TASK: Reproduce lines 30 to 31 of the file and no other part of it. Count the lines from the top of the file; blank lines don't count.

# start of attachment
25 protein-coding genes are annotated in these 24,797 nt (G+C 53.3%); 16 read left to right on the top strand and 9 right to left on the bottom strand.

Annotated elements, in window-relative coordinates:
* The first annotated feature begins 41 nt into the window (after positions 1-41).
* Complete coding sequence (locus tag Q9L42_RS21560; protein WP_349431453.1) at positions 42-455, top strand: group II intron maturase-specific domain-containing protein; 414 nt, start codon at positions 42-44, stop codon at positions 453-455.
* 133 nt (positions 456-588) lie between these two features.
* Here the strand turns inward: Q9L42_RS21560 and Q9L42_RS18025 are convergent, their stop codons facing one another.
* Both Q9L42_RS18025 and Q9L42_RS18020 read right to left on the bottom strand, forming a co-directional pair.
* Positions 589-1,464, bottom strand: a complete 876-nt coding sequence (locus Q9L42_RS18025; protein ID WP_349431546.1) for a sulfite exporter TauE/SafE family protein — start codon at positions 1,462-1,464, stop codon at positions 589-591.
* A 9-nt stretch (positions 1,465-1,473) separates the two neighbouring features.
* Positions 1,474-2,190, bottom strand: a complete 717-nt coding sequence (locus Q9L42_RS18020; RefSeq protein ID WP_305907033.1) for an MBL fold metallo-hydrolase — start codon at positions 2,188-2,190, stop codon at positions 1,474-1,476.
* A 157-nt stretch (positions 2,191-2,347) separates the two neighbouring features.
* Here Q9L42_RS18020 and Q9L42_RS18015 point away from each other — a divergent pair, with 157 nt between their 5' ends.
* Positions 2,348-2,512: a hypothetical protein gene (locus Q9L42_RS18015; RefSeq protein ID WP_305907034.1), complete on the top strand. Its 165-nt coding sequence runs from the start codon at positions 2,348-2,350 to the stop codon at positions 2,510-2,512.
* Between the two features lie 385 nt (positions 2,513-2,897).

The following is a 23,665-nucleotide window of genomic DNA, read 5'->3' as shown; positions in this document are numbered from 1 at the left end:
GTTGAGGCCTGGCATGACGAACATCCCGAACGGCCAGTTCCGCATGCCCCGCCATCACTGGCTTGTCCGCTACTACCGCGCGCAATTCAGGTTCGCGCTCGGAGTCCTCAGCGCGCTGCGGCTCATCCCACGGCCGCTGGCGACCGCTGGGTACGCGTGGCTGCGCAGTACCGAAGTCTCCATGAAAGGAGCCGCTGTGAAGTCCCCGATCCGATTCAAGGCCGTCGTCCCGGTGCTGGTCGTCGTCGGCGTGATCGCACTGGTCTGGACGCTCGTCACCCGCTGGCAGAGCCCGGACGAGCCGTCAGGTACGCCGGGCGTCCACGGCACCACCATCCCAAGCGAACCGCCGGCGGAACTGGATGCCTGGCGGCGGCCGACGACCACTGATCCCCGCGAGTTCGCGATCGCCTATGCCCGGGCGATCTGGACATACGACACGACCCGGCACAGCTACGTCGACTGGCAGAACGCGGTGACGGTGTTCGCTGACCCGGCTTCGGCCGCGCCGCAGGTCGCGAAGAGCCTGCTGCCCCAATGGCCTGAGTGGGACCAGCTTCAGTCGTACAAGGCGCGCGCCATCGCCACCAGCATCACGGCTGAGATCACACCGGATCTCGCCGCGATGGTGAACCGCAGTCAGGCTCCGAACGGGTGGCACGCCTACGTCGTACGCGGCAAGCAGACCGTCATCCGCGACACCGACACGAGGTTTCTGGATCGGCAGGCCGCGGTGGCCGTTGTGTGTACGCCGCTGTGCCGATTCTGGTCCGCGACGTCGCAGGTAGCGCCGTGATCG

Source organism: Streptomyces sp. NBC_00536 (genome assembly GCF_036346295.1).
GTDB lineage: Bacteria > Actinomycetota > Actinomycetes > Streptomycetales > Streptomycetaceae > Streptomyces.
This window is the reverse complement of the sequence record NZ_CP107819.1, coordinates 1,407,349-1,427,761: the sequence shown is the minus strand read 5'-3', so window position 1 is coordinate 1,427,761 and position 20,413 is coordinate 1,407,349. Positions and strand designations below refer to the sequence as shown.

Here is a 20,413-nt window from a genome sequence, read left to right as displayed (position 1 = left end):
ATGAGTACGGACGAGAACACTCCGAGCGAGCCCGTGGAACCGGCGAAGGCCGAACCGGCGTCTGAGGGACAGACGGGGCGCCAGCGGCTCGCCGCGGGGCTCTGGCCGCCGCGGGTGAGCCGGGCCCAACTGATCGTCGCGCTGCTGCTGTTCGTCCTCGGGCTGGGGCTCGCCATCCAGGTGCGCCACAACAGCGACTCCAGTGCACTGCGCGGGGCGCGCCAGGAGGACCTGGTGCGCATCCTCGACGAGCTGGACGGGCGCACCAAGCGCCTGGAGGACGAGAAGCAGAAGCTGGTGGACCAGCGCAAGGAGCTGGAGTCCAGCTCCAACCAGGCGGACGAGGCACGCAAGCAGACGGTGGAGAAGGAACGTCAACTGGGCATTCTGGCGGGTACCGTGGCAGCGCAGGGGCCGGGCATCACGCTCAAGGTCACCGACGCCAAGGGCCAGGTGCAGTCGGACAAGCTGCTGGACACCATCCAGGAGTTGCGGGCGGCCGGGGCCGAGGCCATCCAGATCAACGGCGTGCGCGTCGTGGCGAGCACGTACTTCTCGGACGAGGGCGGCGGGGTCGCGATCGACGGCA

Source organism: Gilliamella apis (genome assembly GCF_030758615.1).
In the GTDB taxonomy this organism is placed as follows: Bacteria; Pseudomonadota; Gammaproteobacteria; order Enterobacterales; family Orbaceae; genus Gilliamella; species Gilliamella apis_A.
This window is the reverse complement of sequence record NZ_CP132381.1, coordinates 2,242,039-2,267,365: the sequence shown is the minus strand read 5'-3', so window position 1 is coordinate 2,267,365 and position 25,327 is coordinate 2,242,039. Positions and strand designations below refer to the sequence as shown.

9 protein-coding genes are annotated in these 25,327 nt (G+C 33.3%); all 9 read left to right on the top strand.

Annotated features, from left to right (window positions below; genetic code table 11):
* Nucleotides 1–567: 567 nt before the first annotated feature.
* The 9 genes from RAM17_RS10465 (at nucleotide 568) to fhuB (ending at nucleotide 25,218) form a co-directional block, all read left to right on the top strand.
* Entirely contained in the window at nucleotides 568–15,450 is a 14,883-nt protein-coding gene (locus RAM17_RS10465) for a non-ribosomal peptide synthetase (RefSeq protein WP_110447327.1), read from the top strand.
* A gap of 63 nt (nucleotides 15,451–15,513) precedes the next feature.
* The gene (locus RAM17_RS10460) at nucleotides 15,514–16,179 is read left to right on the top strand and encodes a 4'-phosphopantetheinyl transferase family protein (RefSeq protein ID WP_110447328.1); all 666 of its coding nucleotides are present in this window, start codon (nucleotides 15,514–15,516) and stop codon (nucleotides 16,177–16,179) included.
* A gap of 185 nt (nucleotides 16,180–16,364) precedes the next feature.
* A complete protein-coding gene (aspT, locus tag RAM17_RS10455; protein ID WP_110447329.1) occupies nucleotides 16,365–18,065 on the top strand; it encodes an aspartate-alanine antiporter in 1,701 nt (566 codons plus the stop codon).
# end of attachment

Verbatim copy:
* A gap of 63 nt (nucleotides 15,451–15,513) precedes the next feature.
* The gene (locus RAM17_RS10460) at nucleotides 15,514–16,179 is read left to right on the top strand and encodes a 4'-phosphopantetheinyl transferase family protein (RefSeq protein ID WP_110447328.1); all 666 of its coding nucleotides are present in this window, start codon (nucleotides 15,514–15,516) and stop codon (nucleotides 16,177–16,179) included.